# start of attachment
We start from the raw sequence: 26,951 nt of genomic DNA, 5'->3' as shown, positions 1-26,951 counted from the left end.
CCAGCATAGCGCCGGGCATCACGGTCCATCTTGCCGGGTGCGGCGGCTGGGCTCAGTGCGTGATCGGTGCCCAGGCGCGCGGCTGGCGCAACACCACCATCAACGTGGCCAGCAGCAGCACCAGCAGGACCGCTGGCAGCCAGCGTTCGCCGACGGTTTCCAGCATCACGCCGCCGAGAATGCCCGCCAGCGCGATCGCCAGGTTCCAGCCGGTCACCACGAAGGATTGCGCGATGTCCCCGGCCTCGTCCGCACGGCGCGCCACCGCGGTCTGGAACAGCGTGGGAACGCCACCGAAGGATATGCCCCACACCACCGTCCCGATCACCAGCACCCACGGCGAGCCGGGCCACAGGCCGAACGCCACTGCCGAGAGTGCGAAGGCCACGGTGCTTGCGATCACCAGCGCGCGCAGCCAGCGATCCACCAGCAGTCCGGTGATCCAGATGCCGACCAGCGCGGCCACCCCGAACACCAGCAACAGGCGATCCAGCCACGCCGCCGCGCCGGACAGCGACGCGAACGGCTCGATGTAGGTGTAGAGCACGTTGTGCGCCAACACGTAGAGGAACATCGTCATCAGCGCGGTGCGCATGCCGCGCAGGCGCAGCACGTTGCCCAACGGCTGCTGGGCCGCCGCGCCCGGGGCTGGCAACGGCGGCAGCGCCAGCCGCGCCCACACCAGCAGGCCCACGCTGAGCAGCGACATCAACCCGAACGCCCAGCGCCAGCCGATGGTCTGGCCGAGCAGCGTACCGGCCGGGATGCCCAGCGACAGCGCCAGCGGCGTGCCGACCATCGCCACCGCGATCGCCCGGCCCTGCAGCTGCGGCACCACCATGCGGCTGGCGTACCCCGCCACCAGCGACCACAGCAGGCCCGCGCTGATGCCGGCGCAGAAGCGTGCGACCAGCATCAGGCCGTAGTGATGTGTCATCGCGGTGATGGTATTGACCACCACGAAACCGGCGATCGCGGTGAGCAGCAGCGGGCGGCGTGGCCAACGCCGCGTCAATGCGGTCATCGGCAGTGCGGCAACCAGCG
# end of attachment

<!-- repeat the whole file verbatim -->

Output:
We start from the raw sequence: 26,951 nt of genomic DNA, 5'->3' as shown, positions 1-26,951 counted from the left end.
CCAGCATAGCGCCGGGCATCACGGTCCATCTTGCCGGGTGCGGCGGCTGGGCTCAGTGCGTGATCGGTGCCCAGGCGCGCGGCTGGCGCAACACCACCATCAACGTGGCCAGCAGCAGCACCAGCAGGACCGCTGGCAGCCAGCGTTCGCCGACGGTTTCCAGCATCACGCCGCCGAGAATGCCCGCCAGCGCGATCGCCAGGTTCCAGCCGGTCACCACGAAGGATTGCGCGATGTCCCCGGCCTCGTCCGCACGGCGCGCCACCGCGGTCTGGAACAGCGTGGGAACGCCACCGAAGGATATGCCCCACACCACCGTCCCGATCACCAGCACCCACGGCGAGCCGGGCCACAGGCCGAACGCCACTGCCGAGAGTGCGAAGGCCACGGTGCTTGCGATCACCAGCGCGCGCAGCCAGCGATCCACCAGCAGTCCGGTGATCCAGATGCCGACCAGCGCGGCCACCCCGAACACCAGCAACAGGCGATCCAGCCACGCCGCCGCGCCGGACAGCGACGCGAACGGCTCGATGTAGGTGTAGAGCACGTTGTGCGCCAACACGTAGAGGAACATCGTCATCAGCGCGGTGCGCATGCCGCGCAGGCGCAGCACGTTGCCCAACGGCTGCTGGGCCGCCGCGCCCGGGGCTGGCAACGGCGGCAGCGCCAGCCGCGCCCACACCAGCAGGCCCACGCTGAGCAGCGACATCAACCCGAACGCCCAGCGCCAGCCGATGGTCTGGCCGAGCAGCGTACCGGCCGGGATGCCCAGCGACAGCGCCAGCGGCGTGCCGACCATCGCCACCGCGATCGCCCGGCCCTGCAGCTGCGGCACCACCATGCGGCTGGCGTACCCCGCCACCAGCGACCACAGCAGGCCCGCGCTGATGCCGGCGCAGAAGCGTGCGACCAGCATCAGGCCGTAGTGATGTGTCATCGCGGTGATGGTATTGACCACCACGAAACCGGCGATCGCGGTGAGCAGCAGCGGGCGGCGTGGCCAACGCCGCGTCAATGCGGTCATCGGCAGTGCGGCAACCAGCG